The “No Name Campaign”: a game-changer in ensuring all African children acquire their legal identity

16 June 2021
Birth Registration
UNICEF DRC

Addis Ababa/Dakar/Nairobi, 17th June 2021. In June 2020, the African Union and UNICEF launched the No Name Campaign, a joint initiative to promote the right for every child in Africa to a legal identity, and therefore to justice. With barely half of the children under 5 years living on the continent registered at birth, thereby denying millions of others the ability to enjoy their human rights, the No Name Campaign calls on Governments and relevant stakeholders to accelerate measures that have proven efficient to provide children with a legal identity.

The COVID-19 pandemic still poses a challenge to the access to basic services such as birth registration. However some countries have recorded progress in ensuring birth registration services are still accessible even during the pandemic, an indication of the effectiveness of good and sustainable practices advocated for and supported by the African Union Commission and UNICEF to enable the realization of the vision for universal birth registration in Africa by 2030. Today, the No Name Campaign advocates for acceleration of progress on civil registration systems.

The No Name Campaign ‘For Every Child a Legal Identity, For Every Child Access to Justice”, identifies birth registration as a key element for the access to child friendly justice with the birth certificate as a critical document for every person to prove legal identity, and a basis upon which children can establish a nationality, avoid the risk of statelessness and seek protection from violence and exploitation.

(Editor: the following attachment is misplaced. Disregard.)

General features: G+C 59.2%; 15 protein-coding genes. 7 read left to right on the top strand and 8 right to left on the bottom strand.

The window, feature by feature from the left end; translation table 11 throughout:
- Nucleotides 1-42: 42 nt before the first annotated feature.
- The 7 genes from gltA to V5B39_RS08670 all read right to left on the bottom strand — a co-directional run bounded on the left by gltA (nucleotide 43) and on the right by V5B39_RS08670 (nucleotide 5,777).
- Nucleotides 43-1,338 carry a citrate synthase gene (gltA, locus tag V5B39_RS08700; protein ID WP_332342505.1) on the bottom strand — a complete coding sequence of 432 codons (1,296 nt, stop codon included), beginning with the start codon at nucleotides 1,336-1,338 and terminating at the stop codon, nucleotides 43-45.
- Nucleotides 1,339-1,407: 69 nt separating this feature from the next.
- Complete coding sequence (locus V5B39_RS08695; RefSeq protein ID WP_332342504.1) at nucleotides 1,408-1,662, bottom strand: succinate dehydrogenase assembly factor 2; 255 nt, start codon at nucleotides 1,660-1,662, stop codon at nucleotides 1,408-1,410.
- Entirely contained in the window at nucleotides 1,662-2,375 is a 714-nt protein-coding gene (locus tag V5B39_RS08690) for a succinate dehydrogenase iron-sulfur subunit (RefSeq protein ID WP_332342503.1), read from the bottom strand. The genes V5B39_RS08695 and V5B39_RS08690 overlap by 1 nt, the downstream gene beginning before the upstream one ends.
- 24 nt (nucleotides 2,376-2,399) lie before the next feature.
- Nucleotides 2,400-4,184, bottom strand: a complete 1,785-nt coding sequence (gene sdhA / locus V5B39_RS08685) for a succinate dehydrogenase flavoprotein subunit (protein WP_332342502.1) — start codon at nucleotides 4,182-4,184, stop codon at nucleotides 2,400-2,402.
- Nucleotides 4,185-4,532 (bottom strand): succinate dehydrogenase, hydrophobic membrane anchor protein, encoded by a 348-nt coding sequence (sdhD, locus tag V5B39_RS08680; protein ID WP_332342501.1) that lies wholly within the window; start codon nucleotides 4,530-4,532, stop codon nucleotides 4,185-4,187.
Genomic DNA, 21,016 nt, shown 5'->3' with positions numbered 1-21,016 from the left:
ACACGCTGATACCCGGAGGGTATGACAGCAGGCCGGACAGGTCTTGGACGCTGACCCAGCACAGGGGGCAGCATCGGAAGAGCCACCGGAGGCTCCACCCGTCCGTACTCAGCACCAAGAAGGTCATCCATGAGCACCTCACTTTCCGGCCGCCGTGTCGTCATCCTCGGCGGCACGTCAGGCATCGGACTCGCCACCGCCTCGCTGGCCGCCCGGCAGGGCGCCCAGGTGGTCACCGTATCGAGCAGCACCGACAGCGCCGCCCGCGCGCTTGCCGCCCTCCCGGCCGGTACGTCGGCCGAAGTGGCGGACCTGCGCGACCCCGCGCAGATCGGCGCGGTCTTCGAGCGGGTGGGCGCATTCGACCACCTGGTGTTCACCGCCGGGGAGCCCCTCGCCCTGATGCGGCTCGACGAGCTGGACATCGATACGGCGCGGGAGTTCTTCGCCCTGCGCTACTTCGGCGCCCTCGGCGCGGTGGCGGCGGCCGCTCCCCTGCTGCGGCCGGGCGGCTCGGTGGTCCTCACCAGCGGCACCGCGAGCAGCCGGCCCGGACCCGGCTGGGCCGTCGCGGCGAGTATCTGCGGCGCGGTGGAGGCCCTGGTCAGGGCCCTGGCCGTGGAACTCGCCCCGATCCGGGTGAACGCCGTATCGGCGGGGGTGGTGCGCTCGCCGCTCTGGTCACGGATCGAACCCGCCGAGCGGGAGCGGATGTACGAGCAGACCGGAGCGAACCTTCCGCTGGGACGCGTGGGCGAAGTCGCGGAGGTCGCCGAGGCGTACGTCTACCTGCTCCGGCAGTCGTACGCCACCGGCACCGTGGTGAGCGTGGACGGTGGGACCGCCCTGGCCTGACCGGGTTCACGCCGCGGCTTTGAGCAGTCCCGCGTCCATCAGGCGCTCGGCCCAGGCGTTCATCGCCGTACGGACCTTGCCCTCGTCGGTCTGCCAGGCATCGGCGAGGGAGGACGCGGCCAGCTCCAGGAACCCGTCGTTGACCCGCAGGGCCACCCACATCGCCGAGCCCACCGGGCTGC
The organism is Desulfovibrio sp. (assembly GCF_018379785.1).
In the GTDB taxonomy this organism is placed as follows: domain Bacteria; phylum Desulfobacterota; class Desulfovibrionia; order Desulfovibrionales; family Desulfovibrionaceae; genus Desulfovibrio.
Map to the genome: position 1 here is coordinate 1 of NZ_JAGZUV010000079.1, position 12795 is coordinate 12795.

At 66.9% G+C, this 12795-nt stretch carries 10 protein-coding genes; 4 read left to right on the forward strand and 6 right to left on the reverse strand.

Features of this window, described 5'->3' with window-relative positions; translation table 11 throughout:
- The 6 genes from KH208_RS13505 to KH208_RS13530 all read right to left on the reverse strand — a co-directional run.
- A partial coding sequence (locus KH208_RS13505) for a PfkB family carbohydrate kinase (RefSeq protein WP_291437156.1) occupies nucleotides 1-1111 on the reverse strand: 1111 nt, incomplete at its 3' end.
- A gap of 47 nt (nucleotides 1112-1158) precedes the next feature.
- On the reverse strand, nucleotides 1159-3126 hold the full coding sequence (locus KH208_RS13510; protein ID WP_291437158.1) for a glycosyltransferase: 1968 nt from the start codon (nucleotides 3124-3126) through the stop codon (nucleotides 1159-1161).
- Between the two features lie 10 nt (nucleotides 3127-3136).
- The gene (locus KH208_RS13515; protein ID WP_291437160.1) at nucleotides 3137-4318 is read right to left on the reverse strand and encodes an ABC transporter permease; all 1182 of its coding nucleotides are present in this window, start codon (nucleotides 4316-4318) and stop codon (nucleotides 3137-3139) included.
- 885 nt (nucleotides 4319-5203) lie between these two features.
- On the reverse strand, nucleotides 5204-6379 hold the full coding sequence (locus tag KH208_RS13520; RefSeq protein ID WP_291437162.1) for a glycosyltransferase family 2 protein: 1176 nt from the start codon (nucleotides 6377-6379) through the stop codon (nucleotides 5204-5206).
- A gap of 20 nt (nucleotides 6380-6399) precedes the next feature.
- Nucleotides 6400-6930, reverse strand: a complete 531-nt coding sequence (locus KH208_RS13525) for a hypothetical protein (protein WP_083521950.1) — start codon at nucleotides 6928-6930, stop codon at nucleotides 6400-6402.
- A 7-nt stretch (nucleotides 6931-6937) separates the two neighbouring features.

“Birth registration plays a critical role to prove a child’s entitlement to access justice. The ideals in Africa’s Agenda 2063 and the African Charter on the Rights and Welfare of the Child, will not be achieved without securing, protecting, and promoting the rights of children as the drivers of Africa’s renaissance” declared H.E. Amira el Fadhil, Commissioner of Health, Humanitarian Affairs and Social Department during the Ministerial Meeting in November 2020.

A birth certificate may also be required to access social service systems, including health, education and justice. For instance, meet these 9 years’ old girl, Ada[1], whose dreams of becoming a medical doctor is threatened for lack of legal identity which means she cannot sit for primary school exams. With decentralized accessible and affordable birth registration services, Ada and millions of other such children have an opportunity to sit for examination, graduate, and pursue their dreams. The campaign also advocates for leveraging birth registration by using schools as a platform to identify non-registered children and building on social and child protection systems with a reach to the most vulnerable children to help reach universal coverage.